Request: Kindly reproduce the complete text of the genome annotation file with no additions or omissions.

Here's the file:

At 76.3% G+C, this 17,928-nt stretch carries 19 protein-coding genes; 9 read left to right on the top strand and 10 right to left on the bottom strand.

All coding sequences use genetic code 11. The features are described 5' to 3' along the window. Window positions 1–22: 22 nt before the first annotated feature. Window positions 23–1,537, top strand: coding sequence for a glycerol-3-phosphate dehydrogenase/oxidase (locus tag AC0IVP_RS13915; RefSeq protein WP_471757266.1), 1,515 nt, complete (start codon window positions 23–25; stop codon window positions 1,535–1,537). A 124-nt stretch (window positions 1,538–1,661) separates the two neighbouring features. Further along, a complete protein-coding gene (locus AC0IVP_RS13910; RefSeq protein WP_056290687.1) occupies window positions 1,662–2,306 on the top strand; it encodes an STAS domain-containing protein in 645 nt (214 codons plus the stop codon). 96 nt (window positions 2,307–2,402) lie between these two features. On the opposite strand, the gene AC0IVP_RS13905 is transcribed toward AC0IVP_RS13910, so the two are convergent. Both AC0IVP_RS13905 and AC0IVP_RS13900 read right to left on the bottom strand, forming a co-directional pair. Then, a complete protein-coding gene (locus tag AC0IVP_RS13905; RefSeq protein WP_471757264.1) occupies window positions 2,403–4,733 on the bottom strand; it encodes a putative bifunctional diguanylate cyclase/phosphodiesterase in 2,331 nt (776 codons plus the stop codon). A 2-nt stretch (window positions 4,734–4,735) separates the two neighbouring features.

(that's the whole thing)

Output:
At 76.3% G+C, this 17,928-nt stretch carries 19 protein-coding genes; 9 read left to right on the top strand and 10 right to left on the bottom strand.

All coding sequences use genetic code 11. The features are described 5' to 3' along the window. Window positions 1–22: 22 nt before the first annotated feature. Window positions 23–1,537, top strand: coding sequence for a glycerol-3-phosphate dehydrogenase/oxidase (locus tag AC0IVP_RS13915; RefSeq protein WP_471757266.1), 1,515 nt, complete (start codon window positions 23–25; stop codon window positions 1,535–1,537). A 124-nt stretch (window positions 1,538–1,661) separates the two neighbouring features. Further along, a complete protein-coding gene (locus AC0IVP_RS13910; RefSeq protein WP_056290687.1) occupies window positions 1,662–2,306 on the top strand; it encodes an STAS domain-containing protein in 645 nt (214 codons plus the stop codon). 96 nt (window positions 2,307–2,402) lie between these two features. On the opposite strand, the gene AC0IVP_RS13905 is transcribed toward AC0IVP_RS13910, so the two are convergent. Both AC0IVP_RS13905 and AC0IVP_RS13900 read right to left on the bottom strand, forming a co-directional pair. Then, a complete protein-coding gene (locus tag AC0IVP_RS13905; RefSeq protein WP_471757264.1) occupies window positions 2,403–4,733 on the bottom strand; it encodes a putative bifunctional diguanylate cyclase/phosphodiesterase in 2,331 nt (776 codons plus the stop codon). A 2-nt stretch (window positions 4,734–4,735) separates the two neighbouring features.